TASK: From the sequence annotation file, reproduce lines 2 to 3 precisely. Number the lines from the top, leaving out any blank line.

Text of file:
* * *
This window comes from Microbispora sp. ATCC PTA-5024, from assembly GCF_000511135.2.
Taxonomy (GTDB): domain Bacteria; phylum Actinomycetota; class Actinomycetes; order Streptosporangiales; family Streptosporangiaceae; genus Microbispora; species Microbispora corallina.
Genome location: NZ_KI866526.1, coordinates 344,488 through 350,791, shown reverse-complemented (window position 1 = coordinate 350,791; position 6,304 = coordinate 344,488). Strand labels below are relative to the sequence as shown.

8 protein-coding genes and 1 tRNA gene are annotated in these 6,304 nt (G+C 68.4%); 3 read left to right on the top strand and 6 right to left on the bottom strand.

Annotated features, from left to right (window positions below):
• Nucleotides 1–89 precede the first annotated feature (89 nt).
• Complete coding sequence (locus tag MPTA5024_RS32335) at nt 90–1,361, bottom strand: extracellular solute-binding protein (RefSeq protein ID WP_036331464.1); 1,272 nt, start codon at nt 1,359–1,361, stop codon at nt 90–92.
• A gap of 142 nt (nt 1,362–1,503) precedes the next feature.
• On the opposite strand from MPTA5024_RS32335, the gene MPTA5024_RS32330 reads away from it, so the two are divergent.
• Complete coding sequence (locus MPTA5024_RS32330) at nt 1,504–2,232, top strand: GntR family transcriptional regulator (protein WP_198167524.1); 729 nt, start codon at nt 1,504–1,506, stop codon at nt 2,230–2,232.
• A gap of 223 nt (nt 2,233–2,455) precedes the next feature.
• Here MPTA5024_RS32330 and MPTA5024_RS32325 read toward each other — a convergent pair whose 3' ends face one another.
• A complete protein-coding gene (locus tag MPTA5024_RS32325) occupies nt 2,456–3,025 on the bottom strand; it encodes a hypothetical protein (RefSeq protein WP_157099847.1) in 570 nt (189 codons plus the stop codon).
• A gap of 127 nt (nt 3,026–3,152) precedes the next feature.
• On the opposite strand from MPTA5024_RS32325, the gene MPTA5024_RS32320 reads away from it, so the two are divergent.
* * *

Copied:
Taxonomy (GTDB): domain Bacteria; phylum Actinomycetota; class Actinomycetes; order Streptosporangiales; family Streptosporangiaceae; genus Microbispora; species Microbispora corallina.
Genome location: NZ_KI866526.1, coordinates 344,488 through 350,791, shown reverse-complemented (window position 1 = coordinate 350,791; position 6,304 = coordinate 344,488). Strand labels below are relative to the sequence as shown.